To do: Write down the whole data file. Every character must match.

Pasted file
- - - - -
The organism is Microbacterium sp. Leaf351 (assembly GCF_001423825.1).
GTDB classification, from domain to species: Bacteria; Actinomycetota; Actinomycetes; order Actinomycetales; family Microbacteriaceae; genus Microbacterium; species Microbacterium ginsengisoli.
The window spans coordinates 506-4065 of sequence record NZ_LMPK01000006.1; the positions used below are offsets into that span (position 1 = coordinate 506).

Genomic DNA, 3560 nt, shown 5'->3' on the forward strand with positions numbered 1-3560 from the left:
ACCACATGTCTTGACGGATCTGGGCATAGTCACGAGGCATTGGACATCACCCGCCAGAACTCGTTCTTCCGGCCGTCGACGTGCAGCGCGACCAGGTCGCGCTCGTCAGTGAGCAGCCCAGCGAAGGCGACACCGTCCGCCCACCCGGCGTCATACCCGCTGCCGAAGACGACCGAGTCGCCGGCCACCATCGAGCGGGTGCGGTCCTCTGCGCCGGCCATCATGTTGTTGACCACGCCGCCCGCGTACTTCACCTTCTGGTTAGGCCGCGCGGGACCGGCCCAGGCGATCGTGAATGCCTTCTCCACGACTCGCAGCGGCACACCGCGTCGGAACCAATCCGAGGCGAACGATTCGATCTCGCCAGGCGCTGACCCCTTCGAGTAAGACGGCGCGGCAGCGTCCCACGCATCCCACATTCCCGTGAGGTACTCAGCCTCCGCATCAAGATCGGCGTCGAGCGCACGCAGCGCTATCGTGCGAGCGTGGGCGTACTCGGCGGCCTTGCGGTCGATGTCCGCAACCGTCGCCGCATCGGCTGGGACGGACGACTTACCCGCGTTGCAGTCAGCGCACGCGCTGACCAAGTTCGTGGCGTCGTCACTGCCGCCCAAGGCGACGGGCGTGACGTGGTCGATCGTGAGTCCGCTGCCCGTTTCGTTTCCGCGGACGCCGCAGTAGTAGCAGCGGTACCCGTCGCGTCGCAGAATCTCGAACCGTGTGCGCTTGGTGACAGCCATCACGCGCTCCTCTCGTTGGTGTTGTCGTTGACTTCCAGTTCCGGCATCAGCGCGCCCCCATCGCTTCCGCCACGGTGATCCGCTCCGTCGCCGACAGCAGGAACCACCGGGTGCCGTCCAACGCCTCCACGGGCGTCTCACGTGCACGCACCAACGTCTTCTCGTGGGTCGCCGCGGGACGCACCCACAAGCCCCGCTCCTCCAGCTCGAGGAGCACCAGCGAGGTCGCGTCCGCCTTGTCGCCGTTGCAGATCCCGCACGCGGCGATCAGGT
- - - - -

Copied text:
The organism is Microbacterium sp. Leaf351 (assembly GCF_001423825.1).
GTDB classification, from domain to species: Bacteria; Actinomycetota; Actinomycetes; order Actinomycetales; family Microbacteriaceae; genus Microbacterium; species Microbacterium ginsengisoli.
The window spans coordinates 506-4065 of sequence record NZ_LMPK01000006.1; the positions used below are offsets into that span (position 1 = coordinate 506).

Genomic DNA, 3560 nt, shown 5'->3' on the forward strand with positions numbered 1-3560 from the left:
ACCACATGTCTTGACGGATCTGGGCATAGTCACGAGGCATTGGACATCACCCGCCAGAACTCGTTCTTCCGGCCGTCGACGTGCAGCGCGACCAGGTCGCGCTCGTCAGTGAGCAGCCCAGCGAAGGCGACACCGTCCGCCCACCCGGCGTCATACCCGCTGCCGAAGACGACCGAGTCGCCGGCCACCATCGAGCGGGTGCGGTCCTCTGCGCCGGCCATCATGTTGTTGACCACGCCGCCCGCGTACTTCACCTTCTGGTTAGGCCGCGCGGGACCGGCCCAGGCGATCGTGAATGCCTTCTCCACGACTCGCAGCGGCACACCGCGTCGGAACCAATCCGAGGCGAACGATTCGATCTCGCCAGGCGCTGACCCCTTCGAGTAAGACGGCGCGGCAGCGTCCCACGCATCCCACATTCCCGTGAGGTACTCAGCCTCCGCATCAAGATCGGCGTCGAGCGCACGCAGCGCTATCGTGCGAGCGTGGGCGTACTCGGCGGCCTTGCGGTCGATGTCCGCAACCGTCGCCGCATCGGCTGGGACGGACGACTTACCCGCGTTGCAGTCAGCGCACGCGCTGACCAAGTTCGTGGCGTCGTCACTGCCGCCCAAGGCGACGGGCGTGACGTGGTCGATCGTGAGTCCGCTGCCCGTTTCGTTTCCGCGGACGCCGCAGTAGTAGCAGCGGTACCCGTCGCGTCGCAGAATCTCGAACCGTGTGCGCTTGGTGACAGCCATCACGCGCTCCTCTCGTTGGTGTTGTCGTTGACTTCCAGTTCCGGCATCAGCGCGCCCCCATCGCTTCCGCCACGGTGATCCGCTCCGTCGCCGACAGCAGGAACCACCGGGTGCCGTCCAACGCCTCCACGGGCGTCTCACGTGCACGCACCAACGTCTTCTCGTGGGTCGCCGCGGGACGCACCCACAAGCCCCGCTCCTCCAGCTCGAGGAGCACCAGCGAGGTCGCGTCCGCCTTGTCGCCGTTGCAGATCCCGCACGCGGCGATCAGGT